- Offset—-Most group DI payouts offset worker’s compensation and social security disability payments
Other Types of Disability Income
So far we have tackled the most common options to choose from if you’re considering getting a disability insurance policy. In this section, we’ll take a look at the other types of disability income.
Social Security Disability Income (SSDI)
It’s a Social Security program that pays out monthly benefits to qualified SS members when they become disabled with a medical condition that is expected to last at least 12 months (or result in death).
In order to qualify, members must have worked a certain number of years in an occupation where you paid Social Security taxes. Also, you must have acquired a certain number of work credits. These can be earned at a maximum of 4 per year.
Your age when you become disabled will determine how many work credits you need to qualify for SSDI. The older you are, the more work credits required for qualification for disability benefits. To determine the actual number, you’ll be assessed for “Recent Work Test” and “Duration of Work Test”.
A person applying for SSDI should also have a medical condition that fits within the Social Security’s definition of disability. They can only approve your application if your medical condition classifies as severe (condition interferes with your occupational activities), long-term (expected to last at least a year), or totally disabled (unable to perform substantial gainful activity for a year).
It’s an employee benefit you receive with an injury you get at work. Whether it was the person’s fault or not, as long as it happened at work, he or she is eligible to apply for worker’s compensation.
The main difference between this and disability insurance (DI) is that the latter pays you benefits if you get injured or disabled away from the office and cannot perform your regular work. Also, DI is something you pay for yourself (if it’s not 100% employer-sponsored) while worker’s comp is paid by the employer (medical bills and lost wages).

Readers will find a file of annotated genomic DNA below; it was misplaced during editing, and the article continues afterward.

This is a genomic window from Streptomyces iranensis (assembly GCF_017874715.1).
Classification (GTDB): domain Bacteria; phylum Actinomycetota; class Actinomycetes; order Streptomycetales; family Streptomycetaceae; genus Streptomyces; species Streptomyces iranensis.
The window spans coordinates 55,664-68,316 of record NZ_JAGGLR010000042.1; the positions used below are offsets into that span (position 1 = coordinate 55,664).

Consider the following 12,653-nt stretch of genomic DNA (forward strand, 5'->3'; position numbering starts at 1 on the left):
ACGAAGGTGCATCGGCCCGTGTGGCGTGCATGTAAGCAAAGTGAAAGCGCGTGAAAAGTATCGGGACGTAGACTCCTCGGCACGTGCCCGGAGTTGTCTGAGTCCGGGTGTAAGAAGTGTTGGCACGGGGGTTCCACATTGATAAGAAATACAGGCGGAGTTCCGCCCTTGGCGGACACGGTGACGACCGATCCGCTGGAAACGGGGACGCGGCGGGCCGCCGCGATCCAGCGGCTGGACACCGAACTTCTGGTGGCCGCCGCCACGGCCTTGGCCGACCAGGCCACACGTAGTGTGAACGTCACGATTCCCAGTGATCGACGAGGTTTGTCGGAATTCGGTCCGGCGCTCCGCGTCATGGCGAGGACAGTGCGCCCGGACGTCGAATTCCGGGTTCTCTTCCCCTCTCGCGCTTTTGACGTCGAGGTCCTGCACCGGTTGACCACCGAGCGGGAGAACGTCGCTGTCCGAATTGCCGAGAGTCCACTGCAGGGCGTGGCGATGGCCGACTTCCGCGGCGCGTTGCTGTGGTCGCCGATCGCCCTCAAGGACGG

State Disability Insurance
It’s an insurance program created to support workers who are ill or injured. Its goal is to replace lost wages (partially) when a worker loses the ability to do their job and earn money due to a disability. As of this writing, five states offer SDI: California, Hawaii, New Jersey, Rhode Island, and New York.
Medicare Disability Insurance
Medicare provides disability benefits (hospital, nursing, home health, physician, etc.,) to qualified participants who are:
- Collecting Social Security Disability Benefits for 24 months or;
- Have End Stage Renal Disease or ALS “Lou Gehrig” Disease
Note though that Medicare coverage is not strictly limited to people with the above conditions. If an applicant is given doctor’s orders for a certain treatment and it meets Medicare’s criteria/requirements, then they may qualify for benefits.
What makes the most sense for your financial needs?
There are three common scenarios when it comes to disability insurance:
- Having a group disability policy via your employer
- Deciding to purchase an individual disability policy
- Having a cheap/free group disability policy and also having an individual policy
In general, the last option would be ideal as it will allow you to have the benefits that a group policy may fail to have. As you’ve learned above in the Pros and Cons section, a group plan is cheaper and easier to get. But an individual disability trumps it when it comes to the coverage and benefits. Also, an individual plan is portable and non-cancelable, which means your policy will remain active even if you change jobs.
It’s all about knowing what each plan covers and then deciding if it’s sufficient enough for your needs. If you want to discuss all your options and how to maximize disability insurance benefits, feel free to contact us today.